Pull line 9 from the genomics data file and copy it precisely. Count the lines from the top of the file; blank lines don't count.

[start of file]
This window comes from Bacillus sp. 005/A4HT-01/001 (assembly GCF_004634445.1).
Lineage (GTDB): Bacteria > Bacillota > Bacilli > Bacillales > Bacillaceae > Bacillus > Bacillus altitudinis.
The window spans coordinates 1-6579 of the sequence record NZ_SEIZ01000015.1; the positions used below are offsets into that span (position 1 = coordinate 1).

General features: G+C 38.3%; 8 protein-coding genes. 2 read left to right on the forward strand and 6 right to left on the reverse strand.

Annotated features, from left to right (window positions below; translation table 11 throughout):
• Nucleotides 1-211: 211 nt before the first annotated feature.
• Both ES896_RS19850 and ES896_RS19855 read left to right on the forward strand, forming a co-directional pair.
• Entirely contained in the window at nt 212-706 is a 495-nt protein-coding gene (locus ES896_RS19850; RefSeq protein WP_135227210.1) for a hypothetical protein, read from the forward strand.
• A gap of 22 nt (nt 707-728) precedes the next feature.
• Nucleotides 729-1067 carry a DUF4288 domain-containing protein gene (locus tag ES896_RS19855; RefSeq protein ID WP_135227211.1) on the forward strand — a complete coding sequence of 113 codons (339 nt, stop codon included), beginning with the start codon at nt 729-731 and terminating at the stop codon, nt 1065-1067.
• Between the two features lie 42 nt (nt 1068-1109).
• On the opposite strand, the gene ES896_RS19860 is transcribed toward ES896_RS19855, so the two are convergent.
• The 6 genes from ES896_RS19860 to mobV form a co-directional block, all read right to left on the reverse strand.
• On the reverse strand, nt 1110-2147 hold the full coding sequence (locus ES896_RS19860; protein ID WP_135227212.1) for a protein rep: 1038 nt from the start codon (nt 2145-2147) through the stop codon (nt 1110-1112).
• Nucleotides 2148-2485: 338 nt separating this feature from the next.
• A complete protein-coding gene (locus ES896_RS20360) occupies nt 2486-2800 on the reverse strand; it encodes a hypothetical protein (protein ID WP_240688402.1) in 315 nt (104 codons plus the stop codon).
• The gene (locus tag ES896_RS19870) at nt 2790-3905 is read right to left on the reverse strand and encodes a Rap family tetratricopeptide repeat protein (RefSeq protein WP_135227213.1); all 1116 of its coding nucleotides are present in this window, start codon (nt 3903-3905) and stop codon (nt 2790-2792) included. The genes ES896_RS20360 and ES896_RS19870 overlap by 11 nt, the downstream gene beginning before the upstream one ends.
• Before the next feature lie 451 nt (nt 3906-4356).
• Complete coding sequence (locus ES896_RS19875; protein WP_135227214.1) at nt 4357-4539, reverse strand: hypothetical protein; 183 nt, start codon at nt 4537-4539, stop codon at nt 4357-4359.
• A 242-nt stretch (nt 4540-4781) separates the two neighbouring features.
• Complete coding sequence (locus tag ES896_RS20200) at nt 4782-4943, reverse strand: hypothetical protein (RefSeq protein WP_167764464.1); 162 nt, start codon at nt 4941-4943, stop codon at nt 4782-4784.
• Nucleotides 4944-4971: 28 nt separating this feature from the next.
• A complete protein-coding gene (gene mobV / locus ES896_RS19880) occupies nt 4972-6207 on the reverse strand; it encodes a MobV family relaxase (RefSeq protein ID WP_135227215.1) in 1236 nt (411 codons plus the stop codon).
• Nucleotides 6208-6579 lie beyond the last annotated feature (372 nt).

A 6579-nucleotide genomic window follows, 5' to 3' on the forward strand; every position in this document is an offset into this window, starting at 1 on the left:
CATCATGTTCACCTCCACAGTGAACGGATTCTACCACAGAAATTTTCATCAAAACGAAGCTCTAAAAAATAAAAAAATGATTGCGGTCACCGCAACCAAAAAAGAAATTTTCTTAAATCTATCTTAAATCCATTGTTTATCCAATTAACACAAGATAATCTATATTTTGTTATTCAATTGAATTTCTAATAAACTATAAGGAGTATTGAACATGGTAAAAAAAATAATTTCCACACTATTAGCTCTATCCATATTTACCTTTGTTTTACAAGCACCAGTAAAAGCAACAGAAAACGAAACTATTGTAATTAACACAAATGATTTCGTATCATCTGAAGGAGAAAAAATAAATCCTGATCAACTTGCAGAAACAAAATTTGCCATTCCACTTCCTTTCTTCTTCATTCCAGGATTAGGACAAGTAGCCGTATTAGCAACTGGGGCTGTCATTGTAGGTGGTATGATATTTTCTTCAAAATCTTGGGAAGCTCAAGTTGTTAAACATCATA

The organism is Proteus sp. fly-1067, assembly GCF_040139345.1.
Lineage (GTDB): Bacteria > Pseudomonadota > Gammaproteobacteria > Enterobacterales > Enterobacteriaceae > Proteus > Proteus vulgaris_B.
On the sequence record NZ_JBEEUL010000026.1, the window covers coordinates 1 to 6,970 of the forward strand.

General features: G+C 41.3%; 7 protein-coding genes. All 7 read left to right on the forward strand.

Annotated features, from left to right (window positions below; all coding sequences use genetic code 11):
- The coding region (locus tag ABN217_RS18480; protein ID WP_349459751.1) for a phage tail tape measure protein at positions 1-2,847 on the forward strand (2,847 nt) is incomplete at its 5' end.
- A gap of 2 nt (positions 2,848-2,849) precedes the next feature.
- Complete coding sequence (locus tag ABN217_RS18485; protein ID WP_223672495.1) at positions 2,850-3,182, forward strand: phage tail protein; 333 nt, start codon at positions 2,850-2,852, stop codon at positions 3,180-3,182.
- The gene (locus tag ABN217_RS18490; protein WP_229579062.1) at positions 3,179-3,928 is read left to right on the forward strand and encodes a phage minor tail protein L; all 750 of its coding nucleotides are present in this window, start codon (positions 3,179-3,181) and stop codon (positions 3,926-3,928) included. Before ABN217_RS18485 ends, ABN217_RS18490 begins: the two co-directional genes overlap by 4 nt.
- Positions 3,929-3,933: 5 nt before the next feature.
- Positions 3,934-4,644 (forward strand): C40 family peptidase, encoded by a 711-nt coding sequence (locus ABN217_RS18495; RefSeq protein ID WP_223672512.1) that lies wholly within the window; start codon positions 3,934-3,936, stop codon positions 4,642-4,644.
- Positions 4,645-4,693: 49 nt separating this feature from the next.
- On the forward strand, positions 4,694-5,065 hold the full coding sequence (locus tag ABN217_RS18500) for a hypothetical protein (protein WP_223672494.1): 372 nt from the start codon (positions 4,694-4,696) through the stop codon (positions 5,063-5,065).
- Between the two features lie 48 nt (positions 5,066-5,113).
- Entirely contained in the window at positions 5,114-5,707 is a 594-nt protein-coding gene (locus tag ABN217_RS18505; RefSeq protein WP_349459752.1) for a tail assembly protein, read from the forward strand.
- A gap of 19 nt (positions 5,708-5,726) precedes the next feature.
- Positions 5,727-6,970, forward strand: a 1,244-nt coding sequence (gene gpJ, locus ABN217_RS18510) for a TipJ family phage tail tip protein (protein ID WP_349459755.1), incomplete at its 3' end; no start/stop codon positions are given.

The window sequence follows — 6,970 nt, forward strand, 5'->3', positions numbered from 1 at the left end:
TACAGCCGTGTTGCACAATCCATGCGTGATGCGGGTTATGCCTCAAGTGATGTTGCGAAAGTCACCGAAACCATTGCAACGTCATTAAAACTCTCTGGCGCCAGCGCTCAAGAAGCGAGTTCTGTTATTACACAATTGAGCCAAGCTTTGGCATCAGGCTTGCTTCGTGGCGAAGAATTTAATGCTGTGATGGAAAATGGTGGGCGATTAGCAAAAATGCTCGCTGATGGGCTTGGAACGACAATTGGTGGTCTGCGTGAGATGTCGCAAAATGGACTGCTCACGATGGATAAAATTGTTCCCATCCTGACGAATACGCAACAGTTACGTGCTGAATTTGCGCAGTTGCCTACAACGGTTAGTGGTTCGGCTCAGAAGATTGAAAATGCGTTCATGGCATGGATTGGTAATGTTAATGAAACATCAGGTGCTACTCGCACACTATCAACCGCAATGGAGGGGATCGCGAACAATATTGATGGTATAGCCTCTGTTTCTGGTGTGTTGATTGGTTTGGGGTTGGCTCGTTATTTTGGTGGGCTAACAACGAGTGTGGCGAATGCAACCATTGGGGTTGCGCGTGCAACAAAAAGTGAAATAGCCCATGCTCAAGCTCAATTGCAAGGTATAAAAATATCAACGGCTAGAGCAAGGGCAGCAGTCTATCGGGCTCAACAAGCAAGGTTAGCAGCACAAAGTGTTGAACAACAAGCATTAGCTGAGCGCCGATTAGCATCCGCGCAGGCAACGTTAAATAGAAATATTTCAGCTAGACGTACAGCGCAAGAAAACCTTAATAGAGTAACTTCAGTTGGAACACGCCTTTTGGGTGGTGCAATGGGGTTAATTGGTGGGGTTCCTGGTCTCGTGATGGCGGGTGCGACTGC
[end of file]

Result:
• A gap of 22 nt (nt 707-728) precedes the next feature.